Business

Safety fears see bodycams introduced at London recycling centres

Waste management company LondonWaste has announced that it is to introduce bodycam technology for all staff at its reuse and recycling centres (RRCs) following a spate of incidents of aggression against its employees.

Safety fears see bodycams introduced at London recycling centres
The regrettable move has been deemed necessary by the North London waste company, which is wholly owned by the North London Waste Authority (NLWA) and manages all household waste across seven North London boroughs, following a number of reported incidents of public misbehavior at the company’s RRCs, one of which led to a LondonWaste employee being assaulted.

The bodycams have been installed to allow LondonWaste to cover every area of its sites, with the CCTV systems used on their sites having restricted coverage in some areas.

The small cameras are now worn by 30 LondonWaste employees, strapped to their uniforms in a way that does not restrict movement but makes clear that the device is a camera, a feature that LondonWaste hopes will act as a deterrent in and of itself. All images and video recorded will be deleted after 30 days, although certain footage will be used for training purposes.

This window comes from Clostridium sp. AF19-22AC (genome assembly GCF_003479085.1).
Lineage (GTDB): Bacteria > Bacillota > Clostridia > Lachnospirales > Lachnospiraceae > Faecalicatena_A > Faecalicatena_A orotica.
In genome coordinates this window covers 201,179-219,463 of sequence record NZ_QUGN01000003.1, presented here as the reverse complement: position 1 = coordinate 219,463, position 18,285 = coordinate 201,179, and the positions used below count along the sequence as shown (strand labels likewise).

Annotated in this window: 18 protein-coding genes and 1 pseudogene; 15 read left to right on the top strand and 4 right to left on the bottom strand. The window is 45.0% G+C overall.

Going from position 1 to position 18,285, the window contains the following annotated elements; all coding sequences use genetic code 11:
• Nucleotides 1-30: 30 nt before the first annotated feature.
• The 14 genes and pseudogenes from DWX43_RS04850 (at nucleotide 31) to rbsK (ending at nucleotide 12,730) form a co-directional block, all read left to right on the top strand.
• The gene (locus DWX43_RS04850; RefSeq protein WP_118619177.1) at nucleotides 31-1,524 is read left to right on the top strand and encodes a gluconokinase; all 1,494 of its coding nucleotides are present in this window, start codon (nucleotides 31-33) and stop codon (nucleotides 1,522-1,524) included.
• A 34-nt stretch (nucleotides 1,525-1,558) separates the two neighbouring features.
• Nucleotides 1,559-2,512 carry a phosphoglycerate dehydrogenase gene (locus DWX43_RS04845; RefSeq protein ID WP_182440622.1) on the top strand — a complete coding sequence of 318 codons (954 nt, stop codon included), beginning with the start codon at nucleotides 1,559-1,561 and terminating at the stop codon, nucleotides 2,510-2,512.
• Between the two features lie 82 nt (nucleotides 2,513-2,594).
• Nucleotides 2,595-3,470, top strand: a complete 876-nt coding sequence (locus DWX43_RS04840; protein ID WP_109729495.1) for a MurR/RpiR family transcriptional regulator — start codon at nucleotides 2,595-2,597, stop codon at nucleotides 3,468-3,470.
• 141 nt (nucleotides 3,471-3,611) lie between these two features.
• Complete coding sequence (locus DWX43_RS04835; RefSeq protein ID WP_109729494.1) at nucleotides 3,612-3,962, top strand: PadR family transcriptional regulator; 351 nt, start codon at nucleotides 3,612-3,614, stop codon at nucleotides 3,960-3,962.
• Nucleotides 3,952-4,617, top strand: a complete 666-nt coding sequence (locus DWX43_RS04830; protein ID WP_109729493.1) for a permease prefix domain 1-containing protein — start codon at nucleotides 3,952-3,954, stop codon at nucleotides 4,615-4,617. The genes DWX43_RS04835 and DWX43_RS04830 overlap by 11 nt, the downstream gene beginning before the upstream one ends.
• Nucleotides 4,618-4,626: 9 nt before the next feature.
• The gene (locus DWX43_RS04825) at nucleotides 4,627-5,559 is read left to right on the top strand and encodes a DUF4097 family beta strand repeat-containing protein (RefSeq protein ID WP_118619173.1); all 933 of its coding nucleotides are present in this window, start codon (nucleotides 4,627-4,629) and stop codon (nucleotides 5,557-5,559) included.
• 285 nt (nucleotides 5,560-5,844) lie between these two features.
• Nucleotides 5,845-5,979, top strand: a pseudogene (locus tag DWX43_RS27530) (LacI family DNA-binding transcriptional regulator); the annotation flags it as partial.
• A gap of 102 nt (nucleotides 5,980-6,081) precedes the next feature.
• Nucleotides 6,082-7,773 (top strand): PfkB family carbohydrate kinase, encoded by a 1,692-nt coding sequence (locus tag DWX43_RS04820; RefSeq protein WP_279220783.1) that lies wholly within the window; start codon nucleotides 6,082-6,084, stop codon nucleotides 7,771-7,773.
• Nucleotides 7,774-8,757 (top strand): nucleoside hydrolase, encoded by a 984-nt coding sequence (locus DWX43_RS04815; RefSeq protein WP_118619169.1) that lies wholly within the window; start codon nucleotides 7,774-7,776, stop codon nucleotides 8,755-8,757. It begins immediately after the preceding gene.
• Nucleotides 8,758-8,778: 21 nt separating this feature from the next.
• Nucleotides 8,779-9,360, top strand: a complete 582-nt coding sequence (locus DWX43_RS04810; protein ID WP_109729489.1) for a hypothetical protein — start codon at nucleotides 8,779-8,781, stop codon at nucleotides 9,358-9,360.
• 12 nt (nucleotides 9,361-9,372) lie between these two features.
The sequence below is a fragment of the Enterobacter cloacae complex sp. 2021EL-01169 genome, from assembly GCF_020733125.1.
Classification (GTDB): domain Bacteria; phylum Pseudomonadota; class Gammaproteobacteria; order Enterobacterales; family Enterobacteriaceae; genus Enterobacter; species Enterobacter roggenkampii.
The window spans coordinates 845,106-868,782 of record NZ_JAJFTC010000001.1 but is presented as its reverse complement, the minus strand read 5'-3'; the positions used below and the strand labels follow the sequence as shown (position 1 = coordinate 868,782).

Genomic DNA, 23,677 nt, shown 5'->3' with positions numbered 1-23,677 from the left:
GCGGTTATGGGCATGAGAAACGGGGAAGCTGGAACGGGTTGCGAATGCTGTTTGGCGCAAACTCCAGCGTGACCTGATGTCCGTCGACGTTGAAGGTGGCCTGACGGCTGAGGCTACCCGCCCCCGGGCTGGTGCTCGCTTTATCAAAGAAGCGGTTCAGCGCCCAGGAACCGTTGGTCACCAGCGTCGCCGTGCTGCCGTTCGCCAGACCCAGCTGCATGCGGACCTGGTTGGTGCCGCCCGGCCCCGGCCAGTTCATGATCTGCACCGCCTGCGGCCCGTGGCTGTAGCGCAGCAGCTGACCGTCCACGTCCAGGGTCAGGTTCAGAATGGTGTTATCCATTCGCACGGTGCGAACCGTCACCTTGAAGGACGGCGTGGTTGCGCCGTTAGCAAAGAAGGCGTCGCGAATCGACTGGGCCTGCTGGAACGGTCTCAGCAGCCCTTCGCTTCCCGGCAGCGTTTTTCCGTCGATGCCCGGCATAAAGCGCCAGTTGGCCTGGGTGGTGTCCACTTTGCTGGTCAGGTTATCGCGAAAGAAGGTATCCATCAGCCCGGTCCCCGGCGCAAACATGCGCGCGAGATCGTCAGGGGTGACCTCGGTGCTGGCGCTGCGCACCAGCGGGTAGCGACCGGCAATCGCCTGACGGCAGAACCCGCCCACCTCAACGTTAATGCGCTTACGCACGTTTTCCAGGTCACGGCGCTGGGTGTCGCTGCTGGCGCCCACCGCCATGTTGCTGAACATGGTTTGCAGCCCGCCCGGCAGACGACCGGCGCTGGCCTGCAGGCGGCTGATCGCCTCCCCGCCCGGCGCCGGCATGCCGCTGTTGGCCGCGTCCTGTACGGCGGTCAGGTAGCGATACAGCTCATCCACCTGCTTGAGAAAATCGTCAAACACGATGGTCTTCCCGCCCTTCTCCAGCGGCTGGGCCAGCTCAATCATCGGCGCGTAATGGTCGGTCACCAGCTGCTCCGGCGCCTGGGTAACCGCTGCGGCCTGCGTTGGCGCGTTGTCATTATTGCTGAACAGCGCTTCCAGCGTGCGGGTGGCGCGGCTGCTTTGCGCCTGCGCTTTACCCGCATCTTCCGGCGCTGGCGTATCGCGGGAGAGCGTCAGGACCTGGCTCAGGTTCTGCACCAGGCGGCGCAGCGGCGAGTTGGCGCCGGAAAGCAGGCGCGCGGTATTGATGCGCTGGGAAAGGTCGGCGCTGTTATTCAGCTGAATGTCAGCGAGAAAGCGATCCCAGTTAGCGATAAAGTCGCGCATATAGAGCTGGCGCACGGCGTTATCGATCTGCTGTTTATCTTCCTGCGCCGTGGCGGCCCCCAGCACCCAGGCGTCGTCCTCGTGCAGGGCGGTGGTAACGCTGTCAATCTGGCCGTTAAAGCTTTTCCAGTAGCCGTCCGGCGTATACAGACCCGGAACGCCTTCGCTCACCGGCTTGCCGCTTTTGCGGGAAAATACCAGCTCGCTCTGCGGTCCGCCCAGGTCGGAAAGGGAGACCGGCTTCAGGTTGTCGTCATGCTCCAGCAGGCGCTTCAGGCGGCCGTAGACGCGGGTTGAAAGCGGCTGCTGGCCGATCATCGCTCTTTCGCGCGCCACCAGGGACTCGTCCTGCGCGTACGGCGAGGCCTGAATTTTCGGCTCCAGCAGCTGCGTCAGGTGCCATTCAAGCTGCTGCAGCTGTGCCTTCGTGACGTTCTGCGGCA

Commenting on the move, LondonWaste’s Managing Director, Peter Sharpe, said: “Here at LondonWaste, the safety of all our employees is paramount. While the vast majority of the public using our RRCs behave in a respectful manner and appreciate that the employees are there to help, a small minority has over-stepped the mark.

“In order for the site to operate effectively and for the community to be served efficiently, our employees must feel safe at all times. The introduction of bodycams is completely aligned with our company-wide ‘Start Safely’ campaign.”

Increased risk to waste workers

This is not the first case of a waste management company deciding to introduce portable surveillance equipment for the safety of its staff. In March 2017, waste services firm Amey announced two new pilot schemes designed to improve employee well-being and safety, including equipping waste teams with body cameras to record abuse from the public.

Unfortunately, measures have to be taken concerning waste operatives’ safety, with Amey reporting that abuse, both verbal and physical, suffered by staff at its household waste recycling centre (HWRC) in Northamptonshire increased by 26 per cent over the course of the year leading up to March 2017.

Abuse is not the only thing that waste operatives have to be wary of, with Biffa last year launching a ‘Driving Recklessly on Pavements’ campaign, highlighting the issue of impatient motorists mounting the pavement to get around waste vehicles, putting staff and pedestrians at risk.

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